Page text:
Sustainable Change: A circle in a box – upcycling your dinner
Almost all of the food and beverage companies in Canada are small and medium-sized businesses; over 90 per cent, in fact. These companies—as I’m sure you know if you work in one—are (for the most part) lean, tight ships.
Food is not software. We don’t have 50 per cent margins, funky furniture, smoothie-makers in the lobby or hipster R&D teams floating around wondering what to work on next.
On the contrary, our industry is hyper-focused on the product, the customer and doing one thing really well to stay ahead of the competition and stay alive.
A lot of the food and beverage we make creates byproducts: spent grains from brewing, whey from dairy, vegetable peels, corn husks and so on.
These byproducts must be disposed. They are at best seen as a distraction. Most choose to send these byproducts to compost or animal feed, sometimes energy production, and in the worst-case scenario, the landfill. All of these options are problematic.
Rather than being a distraction, these byproducts could be an opportunity to create new revenue streams and, potentially, reduce operating costs. However, it’s an opportunity that our industry, on the whole, simply doesn’t have the bandwidth to realize.
In all of my years in this industry, I’m yet to meet a CEO of a food or beverage company, large or small, who didn’t want to do more good if it could make their firm more money. What I do hear, again and again, is that these same CEOs, who are aware of the opportunity in their byproducts, simply don’t have the staff, time, skill sets, network or the money to do anything about it. There’s always a machine that needs fixing first, or a new hire who needs to be trained. I get it, but as an industry, we need to do better.
The IPCC report released in August confirmed global warming is progressing at an alarming rate, the food system is responsible for a third of all greenhouse gas emissions, and that food waste is one of the biggest contributors to those emissions.
We simply cannot continue to throw away over 35.5 million metric tonnes of food in Canada every year.
My team and I have wrestled with this problem for several years. What can we do to make it possible for the leadership of the small and medium-sized companies that make up over 90 per cent of our Canadian food industry to realize the opportunity these byproducts offer? What can we do to help reduce the emissions connected to those byproducts, by keeping them in the human food system for longer? How can we do this in a way that is affordable for an industry operating on paper-thin margins?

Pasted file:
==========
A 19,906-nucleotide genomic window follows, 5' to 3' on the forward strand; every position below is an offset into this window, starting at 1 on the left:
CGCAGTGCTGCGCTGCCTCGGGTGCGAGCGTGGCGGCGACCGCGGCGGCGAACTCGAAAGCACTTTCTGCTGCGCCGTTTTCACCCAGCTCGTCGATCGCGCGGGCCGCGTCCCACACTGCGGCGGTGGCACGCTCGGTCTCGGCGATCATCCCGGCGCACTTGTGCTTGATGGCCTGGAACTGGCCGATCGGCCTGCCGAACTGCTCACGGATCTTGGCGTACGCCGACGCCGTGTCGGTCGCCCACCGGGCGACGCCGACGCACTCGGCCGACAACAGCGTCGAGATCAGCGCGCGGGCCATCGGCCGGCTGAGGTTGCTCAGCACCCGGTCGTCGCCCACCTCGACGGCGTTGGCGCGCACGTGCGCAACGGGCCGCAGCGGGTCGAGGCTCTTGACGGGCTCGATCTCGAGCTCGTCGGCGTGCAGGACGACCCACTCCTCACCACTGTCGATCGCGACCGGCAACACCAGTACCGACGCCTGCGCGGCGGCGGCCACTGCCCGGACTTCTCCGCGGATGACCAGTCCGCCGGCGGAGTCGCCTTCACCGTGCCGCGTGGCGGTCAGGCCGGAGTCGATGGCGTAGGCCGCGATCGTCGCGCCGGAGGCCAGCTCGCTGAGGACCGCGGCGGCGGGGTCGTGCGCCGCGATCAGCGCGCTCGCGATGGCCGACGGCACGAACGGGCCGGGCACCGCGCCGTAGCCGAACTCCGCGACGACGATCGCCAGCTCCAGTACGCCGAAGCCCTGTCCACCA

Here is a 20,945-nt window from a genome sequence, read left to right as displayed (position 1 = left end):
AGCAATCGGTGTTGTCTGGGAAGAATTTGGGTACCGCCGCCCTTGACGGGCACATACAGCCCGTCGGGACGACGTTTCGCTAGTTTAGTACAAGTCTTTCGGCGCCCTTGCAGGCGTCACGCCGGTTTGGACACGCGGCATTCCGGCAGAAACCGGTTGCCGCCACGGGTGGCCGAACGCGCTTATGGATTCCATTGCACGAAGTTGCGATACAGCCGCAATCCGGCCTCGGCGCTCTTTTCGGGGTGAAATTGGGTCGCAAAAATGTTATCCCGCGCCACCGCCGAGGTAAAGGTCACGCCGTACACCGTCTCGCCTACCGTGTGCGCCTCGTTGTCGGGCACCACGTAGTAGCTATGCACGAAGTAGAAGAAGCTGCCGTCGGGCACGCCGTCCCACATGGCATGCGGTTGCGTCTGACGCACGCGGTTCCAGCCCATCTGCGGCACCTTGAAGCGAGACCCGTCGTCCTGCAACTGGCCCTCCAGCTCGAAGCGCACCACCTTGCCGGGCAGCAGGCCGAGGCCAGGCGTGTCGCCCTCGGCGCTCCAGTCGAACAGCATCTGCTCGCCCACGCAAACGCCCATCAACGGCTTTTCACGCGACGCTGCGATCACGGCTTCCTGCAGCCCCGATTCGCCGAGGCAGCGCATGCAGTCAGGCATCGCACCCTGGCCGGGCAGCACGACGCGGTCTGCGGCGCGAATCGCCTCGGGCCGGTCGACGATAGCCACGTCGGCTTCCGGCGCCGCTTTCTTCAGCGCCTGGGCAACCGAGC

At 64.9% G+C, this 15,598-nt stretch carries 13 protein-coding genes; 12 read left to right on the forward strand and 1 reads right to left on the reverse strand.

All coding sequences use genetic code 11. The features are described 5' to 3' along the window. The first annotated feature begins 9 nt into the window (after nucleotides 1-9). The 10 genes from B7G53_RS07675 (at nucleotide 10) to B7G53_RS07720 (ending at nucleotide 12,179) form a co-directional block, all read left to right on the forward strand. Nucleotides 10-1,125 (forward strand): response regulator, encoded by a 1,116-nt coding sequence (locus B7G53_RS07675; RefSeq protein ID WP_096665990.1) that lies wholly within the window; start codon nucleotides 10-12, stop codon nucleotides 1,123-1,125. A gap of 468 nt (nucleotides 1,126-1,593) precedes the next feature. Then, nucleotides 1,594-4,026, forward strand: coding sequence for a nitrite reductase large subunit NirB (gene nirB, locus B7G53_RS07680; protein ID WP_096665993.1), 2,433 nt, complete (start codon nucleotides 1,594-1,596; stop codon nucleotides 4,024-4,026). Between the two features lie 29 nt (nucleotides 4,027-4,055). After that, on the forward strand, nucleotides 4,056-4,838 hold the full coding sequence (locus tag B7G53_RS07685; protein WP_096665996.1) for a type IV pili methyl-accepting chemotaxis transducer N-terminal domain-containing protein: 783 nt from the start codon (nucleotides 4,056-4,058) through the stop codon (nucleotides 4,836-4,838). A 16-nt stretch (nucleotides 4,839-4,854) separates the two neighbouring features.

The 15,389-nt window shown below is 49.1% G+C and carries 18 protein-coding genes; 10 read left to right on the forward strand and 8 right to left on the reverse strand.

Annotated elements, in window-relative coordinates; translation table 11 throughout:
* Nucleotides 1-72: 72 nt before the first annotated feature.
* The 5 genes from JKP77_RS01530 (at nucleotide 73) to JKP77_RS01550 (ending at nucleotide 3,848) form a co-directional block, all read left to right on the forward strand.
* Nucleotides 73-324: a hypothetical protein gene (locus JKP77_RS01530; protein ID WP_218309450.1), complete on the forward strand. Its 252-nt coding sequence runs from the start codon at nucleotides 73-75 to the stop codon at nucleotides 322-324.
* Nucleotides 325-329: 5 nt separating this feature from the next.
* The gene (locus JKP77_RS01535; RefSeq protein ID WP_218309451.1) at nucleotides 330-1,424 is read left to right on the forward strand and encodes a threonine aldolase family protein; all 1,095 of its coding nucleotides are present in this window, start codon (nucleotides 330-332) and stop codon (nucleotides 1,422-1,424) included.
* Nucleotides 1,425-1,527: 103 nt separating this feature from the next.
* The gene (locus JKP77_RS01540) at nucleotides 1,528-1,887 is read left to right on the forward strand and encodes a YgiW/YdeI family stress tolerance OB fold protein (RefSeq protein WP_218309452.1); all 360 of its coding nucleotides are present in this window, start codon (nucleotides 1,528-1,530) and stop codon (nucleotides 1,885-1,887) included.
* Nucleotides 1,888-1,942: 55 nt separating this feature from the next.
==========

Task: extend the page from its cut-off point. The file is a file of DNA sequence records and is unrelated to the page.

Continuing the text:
I’m proud to announce we have squared this circle with the launch of the RePurpose Incubator. This incubator will bring together all of the skills, resources, tools, people and knowledge necessary to create a new revenue stream with a byproduct.
It will help you to analyze your byproduct and determine the highest value you could get for it, tell you who would buy it, what they would use it for and how you should package and market it. It will even connect you to potential buyers and support you with commercialization.
Under one (virtual) roof, the RePurpose Incubator will bring together academics, food scientists, marketing and sustainability experts, product developers and industry connectors.
Thanks to investment from government and industry partners, it will be available in a way that is both affordable and accessible.
Canadian Upcycled Food Festival
There is one other piece to this puzzle, though. Realizing the opportunity of byproducts also requires consumer demand. Without that, there is no value chain. Therefore, this October, in partnership with a whole host of partners, we launched the first ever Canadian Upcycled Food Festival.
Throughout October, dozens of chefs and restaurants across the Greater Toronto Area featured on their menus special dishes created solely from upcycled products and ingredients (i.e. byproducts from food and beverage processing).
Recent winners of the food reality show, Canadian MasterChef, showcased the incredible potential of upcycled food. Sobey’s retailed the first ever upcycled meal kit, a ramen noodle bowl for two made entirely from ingredients that would have been thrown away.
You can apply now to join the RePurpose Incubator. Visit www.harvestimpact.smapply.io/prog/repurposeincubator.
Together, let’s show the world that while we may not have the margins and funky furniture of other industries, we more than make up for it with our creativity, resilience and determination to make food/drink that makes a great impact on people and planet.
Cher Mereweather, CEO of Provision Coalition, Inc., is a Canadian-based food industry sustainability expert.
This article was originally published in the October 2021 issue of Food in Canada.